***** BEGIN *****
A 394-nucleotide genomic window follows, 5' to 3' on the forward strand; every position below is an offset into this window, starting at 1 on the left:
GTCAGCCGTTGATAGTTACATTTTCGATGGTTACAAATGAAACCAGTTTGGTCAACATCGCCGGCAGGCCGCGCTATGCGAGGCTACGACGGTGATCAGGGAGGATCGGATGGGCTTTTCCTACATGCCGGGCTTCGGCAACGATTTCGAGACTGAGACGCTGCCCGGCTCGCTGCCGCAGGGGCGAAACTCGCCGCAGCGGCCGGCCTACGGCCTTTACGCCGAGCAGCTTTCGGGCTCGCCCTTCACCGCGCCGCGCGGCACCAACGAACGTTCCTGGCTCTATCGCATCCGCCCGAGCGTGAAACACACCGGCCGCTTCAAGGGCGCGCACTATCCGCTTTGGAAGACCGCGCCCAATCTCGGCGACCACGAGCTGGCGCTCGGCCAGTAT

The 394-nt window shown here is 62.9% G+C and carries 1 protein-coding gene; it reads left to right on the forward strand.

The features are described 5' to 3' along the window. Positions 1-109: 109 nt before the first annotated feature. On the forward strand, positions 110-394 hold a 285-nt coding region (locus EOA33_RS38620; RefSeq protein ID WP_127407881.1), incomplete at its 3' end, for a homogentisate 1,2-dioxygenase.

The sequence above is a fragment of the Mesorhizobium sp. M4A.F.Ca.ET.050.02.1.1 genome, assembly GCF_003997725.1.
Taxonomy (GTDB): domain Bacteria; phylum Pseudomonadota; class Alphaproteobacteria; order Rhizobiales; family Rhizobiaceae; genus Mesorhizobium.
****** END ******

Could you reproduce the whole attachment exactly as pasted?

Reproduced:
A 394-nucleotide genomic window follows, 5' to 3' on the forward strand; every position below is an offset into this window, starting at 1 on the left:
GTCAGCCGTTGATAGTTACATTTTCGATGGTTACAAATGAAACCAGTTTGGTCAACATCGCCGGCAGGCCGCGCTATGCGAGGCTACGACGGTGATCAGGGAGGATCGGATGGGCTTTTCCTACATGCCGGGCTTCGGCAACGATTTCGAGACTGAGACGCTGCCCGGCTCGCTGCCGCAGGGGCGAAACTCGCCGCAGCGGCCGGCCTACGGCCTTTACGCCGAGCAGCTTTCGGGCTCGCCCTTCACCGCGCCGCGCGGCACCAACGAACGTTCCTGGCTCTATCGCATCCGCCCGAGCGTGAAACACACCGGCCGCTTCAAGGGCGCGCACTATCCGCTTTGGAAGACCGCGCCCAATCTCGGCGACCACGAGCTGGCGCTCGGCCAGTAT

The 394-nt window shown here is 62.9% G+C and carries 1 protein-coding gene; it reads left to right on the forward strand.

The features are described 5' to 3' along the window. Positions 1-109: 109 nt before the first annotated feature. On the forward strand, positions 110-394 hold a 285-nt coding region (locus EOA33_RS38620; RefSeq protein ID WP_127407881.1), incomplete at its 3' end, for a homogentisate 1,2-dioxygenase.

The sequence above is a fragment of the Mesorhizobium sp. M4A.F.Ca.ET.050.02.1.1 genome, assembly GCF_003997725.1.
Taxonomy (GTDB): domain Bacteria; phylum Pseudomonadota; class Alphaproteobacteria; order Rhizobiales; family Rhizobiaceae; genus Mesorhizobium.